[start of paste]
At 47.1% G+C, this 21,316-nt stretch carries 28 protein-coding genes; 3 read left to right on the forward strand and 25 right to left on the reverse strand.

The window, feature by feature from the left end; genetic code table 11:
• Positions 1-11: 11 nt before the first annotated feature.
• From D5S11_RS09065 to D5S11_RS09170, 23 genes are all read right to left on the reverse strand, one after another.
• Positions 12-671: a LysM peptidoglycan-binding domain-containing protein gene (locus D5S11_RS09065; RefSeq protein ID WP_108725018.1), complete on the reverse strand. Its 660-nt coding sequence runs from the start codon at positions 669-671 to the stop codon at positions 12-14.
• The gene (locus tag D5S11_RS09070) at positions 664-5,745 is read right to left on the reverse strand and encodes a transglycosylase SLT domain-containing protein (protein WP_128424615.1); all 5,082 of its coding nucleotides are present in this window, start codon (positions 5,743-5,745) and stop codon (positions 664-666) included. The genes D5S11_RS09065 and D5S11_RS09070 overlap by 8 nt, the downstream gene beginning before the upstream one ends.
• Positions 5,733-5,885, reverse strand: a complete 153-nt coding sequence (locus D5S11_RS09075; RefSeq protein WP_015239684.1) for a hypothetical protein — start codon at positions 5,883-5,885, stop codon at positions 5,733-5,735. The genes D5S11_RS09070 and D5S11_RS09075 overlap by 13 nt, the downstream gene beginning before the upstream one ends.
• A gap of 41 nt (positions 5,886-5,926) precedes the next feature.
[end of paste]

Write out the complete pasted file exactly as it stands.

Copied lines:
At 47.1% G+C, this 21,316-nt stretch carries 28 protein-coding genes; 3 read left to right on the forward strand and 25 right to left on the reverse strand.

The window, feature by feature from the left end; genetic code table 11:
• Positions 1-11: 11 nt before the first annotated feature.
• From D5S11_RS09065 to D5S11_RS09170, 23 genes are all read right to left on the reverse strand, one after another.
• Positions 12-671: a LysM peptidoglycan-binding domain-containing protein gene (locus D5S11_RS09065; RefSeq protein ID WP_108725018.1), complete on the reverse strand. Its 660-nt coding sequence runs from the start codon at positions 669-671 to the stop codon at positions 12-14.
• The gene (locus tag D5S11_RS09070) at positions 664-5,745 is read right to left on the reverse strand and encodes a transglycosylase SLT domain-containing protein (protein WP_128424615.1); all 5,082 of its coding nucleotides are present in this window, start codon (positions 5,743-5,745) and stop codon (positions 664-666) included. The genes D5S11_RS09065 and D5S11_RS09070 overlap by 8 nt, the downstream gene beginning before the upstream one ends.
• Positions 5,733-5,885, reverse strand: a complete 153-nt coding sequence (locus D5S11_RS09075; RefSeq protein WP_015239684.1) for a hypothetical protein — start codon at positions 5,883-5,885, stop codon at positions 5,733-5,735. The genes D5S11_RS09070 and D5S11_RS09075 overlap by 13 nt, the downstream gene beginning before the upstream one ends.
• A gap of 41 nt (positions 5,886-5,926) precedes the next feature.